Until next time,

ephesians

cooltext1838781539

Click on the links below to go there!

Dora and the Explorers published randomly

Wacky Wonderful Wednesdays published every Wednesday

 

Advertisements

11.02.17 Our first two+ weeks at home in Amite, Louisiana

Thursday, November 2, 2017 – What have we been up to since arriving home in Amite, Louisiana??? I realized we have taken very few photos since we arrived home. None of our time with family. Guess we were having too good of a time catching up with them to snap some shots!

We were visited by Chip’s family a couple of times the weekend we got home.  It was so amazing to hug them and get loved on by them.  Chip, Misty, Kallie and Madisyn, it is wonderful to be home with you all! God is so good to all of us.  Misty, Madisyn and I painted rocks which made me, Grannie, very happy!  Misty’s artistic talent is awesome, the girl knows how to paint a rock!!

We had dinner with our oldest son’s family for his oldest daughter’s birthday.  Again God is so good to all of us.  Their children are so precious, loving and sweet.  I brought each of them a rock and they loved it!  Dinner and fellowship was so special!

It was truly wonderful to be back in church at Trinity Baptist Church.  This was the first time since our new pastor was called to serve at our church that we’ve seen him in person preaching.  It was a wonderful morning seeing friends again and hearing Rev. Avery Dixon preach.  He’s preaching in Romans 8 for the last few weeks and if you know that chapter in the Bible you know it is a very challenging one.  His preaching is very clear and I look forward to learning from him.  It is wonderful to see so many new people in church also. I have lots of new folks to meet in the upcoming weeks! The new folks probably think we’re visitors!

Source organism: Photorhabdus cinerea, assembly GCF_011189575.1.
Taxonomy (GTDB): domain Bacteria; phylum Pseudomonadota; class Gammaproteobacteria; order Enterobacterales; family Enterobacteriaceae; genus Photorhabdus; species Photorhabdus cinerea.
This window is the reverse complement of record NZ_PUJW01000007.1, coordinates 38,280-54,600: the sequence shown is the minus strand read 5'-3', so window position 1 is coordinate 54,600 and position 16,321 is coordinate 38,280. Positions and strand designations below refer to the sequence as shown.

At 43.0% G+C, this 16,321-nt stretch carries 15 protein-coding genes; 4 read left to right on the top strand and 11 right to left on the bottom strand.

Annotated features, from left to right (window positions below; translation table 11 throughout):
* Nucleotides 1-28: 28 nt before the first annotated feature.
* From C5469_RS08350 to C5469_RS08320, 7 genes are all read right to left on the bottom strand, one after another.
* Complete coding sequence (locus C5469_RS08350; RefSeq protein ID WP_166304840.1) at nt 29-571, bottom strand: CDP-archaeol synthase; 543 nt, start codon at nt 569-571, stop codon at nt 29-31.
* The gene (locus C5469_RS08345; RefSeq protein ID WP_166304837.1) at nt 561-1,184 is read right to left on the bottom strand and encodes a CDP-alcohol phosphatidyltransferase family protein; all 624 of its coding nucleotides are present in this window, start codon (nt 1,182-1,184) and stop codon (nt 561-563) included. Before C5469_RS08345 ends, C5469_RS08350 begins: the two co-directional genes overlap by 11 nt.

We’re catching up on doctor’s visits.  Roy and I both saw Dr. Greiner, our eye doctor yesterday.  We learned that Roy’s cataracts are now at the stage where they should be removed.  We’ll be scheduling those surgeries in the next few weeks.  He’ll get one done and then the other done a couple of weeks later.  Next week on Thursday is my visit with the new neurologist.  I am really looking forward to that.  My medical records relating to my brain are being sent to her now so hopefully she will look through them before the visit.

We purchased several metal art objects while we were on the road and last week at the Vintage Marketplace Days in Amite.  Chip’s family gave us the big metal flower, I love it! Getting to put them on our fence and in the garden has been fun. Roy put together the wind mill he bought for my birthday in September and it’s in the center of the garden.

All of the big rocks we collected this trip were labeled including the year and the wording on older ones was refreshed with the year adding so the row of rocks in front of our flower garden is now complete!  These photos below can be clicked to enlarge if you’d like to see this cuteness up close!!

When we are traveling in our RV the kitchen and bedroom drawers fly open and fly shut when we make turns or drive on curvy roads.  This is not good for the drawers especially the one under our refrigerator that holds our canned goods.  It also causes us both to turn around to make sure nothing broke each time that happens while driving. We always try to keep in mind that we are living in a home that travels down highways and backroads and things bump, click, open, close and many other things.  Try as we do when preparing to travel to secure everything the drawers had a mind of their own and my honey Roy has taken care of that!!

Roy did a lot of research and found a system that when put in place will lock all the drawers when the motorhome’s engine ignition is turned on.  It unlocks the doors when the ignition is turned off.  Roy ordered one of these and installed it on the canned goods drawer and we tested it the last month we were on the road.  It worked perfectly!  Roy ordered 10 more for the rest of the drawers and they were waiting for us when we returned home.  To say this was an enormous project would be an understatement.